Download, install, sync and customize. Wait, right there is customize which deploy several add-ons to make your customized browsing experience. However, it is add-ons that are making Firefox’s performance to question – that’s what I have been trying to point out here. Add-ons and Plugins for Firefox’s necessary Evil – you need them but they give your torture when you use them at the level they don’t want to be (used.) I believe Adobe’s Flash is the worst add-on or plugin ever invented and compatible for Firefox. While things are pretty well with HTML5 in YouTube videos, most of the internet is still with Flash including BBC & CNN’s news videos.
As a personal experience I have completely disabled Adobe’s Flash player, PDF viewing software application, Google Update, & VLC Web Plugin in Firefox – they can always be enabled when required. Luckily, Firefox has native support for pdf file browsing and media browsing can be experience without heavy plugins. Disabling plugins / addons and enabling them only when required will surely charm and performance in your browsing experience as per my understanding. Mozilla security blog advises a blocklist style called click-to-play plugin but we haven’t found that being implemented widely.
Touch Input & Default Zoom in Firefox, nahh!
My two ONLY reasons to quitting Firefox to IE. Wish Firefox could itself zoom to fit the entire screen of your computer like IE does in Windows 8 mode. The surfable (!) portion of the website (when they are center aligned & boxed mode) looks very small when you have a high resolution screen, this brings in a worst browsing experience. The resolution of 1600 x 900 in IdeaPad Yoga 13 makes Firefox just too small to surf.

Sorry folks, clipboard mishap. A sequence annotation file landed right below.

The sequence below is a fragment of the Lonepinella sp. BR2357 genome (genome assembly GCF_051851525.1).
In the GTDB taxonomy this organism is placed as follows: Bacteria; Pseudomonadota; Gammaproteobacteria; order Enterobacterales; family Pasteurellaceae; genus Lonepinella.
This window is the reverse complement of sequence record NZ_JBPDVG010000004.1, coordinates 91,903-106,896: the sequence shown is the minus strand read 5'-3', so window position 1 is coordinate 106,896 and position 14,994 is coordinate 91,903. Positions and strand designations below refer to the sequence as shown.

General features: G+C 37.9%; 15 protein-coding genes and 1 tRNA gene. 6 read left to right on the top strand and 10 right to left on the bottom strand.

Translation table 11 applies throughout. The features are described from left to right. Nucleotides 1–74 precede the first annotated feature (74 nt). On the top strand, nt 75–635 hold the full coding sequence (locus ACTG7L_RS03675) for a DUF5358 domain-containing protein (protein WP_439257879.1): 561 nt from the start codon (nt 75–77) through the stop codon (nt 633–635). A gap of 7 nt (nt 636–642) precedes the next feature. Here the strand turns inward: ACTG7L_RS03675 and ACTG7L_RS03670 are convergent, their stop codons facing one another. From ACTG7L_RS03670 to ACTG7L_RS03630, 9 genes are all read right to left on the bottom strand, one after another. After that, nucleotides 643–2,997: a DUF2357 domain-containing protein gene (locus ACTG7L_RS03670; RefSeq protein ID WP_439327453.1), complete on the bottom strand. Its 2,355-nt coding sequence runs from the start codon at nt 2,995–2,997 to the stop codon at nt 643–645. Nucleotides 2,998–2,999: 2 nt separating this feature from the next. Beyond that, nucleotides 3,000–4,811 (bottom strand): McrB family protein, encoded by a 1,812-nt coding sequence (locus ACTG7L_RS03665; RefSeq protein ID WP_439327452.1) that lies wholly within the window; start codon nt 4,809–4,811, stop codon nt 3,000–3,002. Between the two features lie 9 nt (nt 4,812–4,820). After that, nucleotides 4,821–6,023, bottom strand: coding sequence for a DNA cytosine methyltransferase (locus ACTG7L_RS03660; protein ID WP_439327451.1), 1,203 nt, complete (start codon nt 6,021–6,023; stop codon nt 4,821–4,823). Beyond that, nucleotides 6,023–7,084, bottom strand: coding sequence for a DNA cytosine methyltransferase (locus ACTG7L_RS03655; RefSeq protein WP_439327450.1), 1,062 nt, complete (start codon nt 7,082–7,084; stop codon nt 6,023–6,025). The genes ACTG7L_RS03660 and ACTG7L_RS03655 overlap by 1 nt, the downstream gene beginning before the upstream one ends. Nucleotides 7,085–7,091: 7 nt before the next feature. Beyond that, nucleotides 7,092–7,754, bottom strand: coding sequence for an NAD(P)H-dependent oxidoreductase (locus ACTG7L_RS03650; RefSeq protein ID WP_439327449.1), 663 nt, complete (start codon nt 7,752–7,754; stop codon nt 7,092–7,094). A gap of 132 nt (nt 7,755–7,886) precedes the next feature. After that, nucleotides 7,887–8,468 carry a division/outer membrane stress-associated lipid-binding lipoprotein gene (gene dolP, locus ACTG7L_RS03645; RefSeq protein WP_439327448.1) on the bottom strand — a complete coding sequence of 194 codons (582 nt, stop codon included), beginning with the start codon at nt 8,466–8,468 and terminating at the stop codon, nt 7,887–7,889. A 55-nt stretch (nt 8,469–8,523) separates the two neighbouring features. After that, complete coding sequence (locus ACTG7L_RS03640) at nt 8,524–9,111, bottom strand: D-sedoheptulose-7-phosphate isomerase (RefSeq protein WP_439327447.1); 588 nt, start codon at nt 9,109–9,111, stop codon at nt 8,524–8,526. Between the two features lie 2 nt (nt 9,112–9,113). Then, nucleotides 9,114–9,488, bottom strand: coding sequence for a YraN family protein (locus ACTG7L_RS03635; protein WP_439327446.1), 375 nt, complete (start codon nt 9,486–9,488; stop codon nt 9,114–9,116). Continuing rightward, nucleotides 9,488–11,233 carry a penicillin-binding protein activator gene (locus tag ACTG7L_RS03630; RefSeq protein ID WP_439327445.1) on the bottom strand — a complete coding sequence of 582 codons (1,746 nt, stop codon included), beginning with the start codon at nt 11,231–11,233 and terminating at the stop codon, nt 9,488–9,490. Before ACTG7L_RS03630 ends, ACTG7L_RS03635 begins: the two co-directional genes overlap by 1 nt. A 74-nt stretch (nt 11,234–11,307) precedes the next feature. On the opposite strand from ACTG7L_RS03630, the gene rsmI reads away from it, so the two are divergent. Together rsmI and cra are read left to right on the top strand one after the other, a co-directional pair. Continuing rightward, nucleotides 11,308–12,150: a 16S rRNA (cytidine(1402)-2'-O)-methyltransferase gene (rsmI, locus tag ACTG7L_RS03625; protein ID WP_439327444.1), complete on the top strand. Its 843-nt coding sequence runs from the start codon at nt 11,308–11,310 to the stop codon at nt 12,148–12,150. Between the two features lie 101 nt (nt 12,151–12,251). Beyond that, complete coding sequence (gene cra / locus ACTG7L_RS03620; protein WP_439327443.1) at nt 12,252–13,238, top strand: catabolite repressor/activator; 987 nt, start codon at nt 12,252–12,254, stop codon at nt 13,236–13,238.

Why Firefox is damn irresponsive to touch input? The same applies to Google Chrome as well. The Internet Explorer (IE 10) in Windows 8 is so touch friendly and at the same time Firefox is just too bad – I can’t zoom in, pinch or point to type, 10-fingers capability of my Yoga 13 is just no use for Firefox. Being a full time surfer and Firefox just not loving touch input, my saddest decision is to switch back to IE 10 – both desktop & Windows 8 mode. Wish Mozilla could bring in Windows 8 mode or app for Firefox soon, or atleast a better touch support.
And reason in quitting Firefox might be it’s not so much friendliness with SSDs. I have tested in a couple of Solid State Drives only computers with both 32 and 64-bit Windows 8 (Enterprise and Pro editions respectively), the performance of Firefox was lacking, while SSDs were supposed to bring in high data read-write access to the disk, Firefox didn’t make much of it. Maybe somebody expert on this might anwer. (Read this bug of poor SSD performance of Firefox from Mozilla)
Crashing Mozilla – the end of the World
Different flavors of crashing – all of sudden, script unresponsive, unclickable and symptomized hang – all lead to Mozilla Firefox’s death, oops crash, and your entire world of browsing, input in the opened tabs are all perished. I might have crash reported to Mozilla atleast a couple of hundred times, but have never heard back from them (as they mentioned in the Mozilla Crash Reporter.)
To conclude, when Mozilla will bring the touch-first concept in Firefox I’ll definitely come back to Firefox. Maybe Mozilla can deploy the touch experience from the Firefox’s Android version to Windows 8 app or desktop app but with superb touch support – the world now is tapping screen rather than clicking. Firefox should care more. Whatever the future holds, for now I’m just quitting Firefox to Internet Explorer (IE) for those obvious reasons.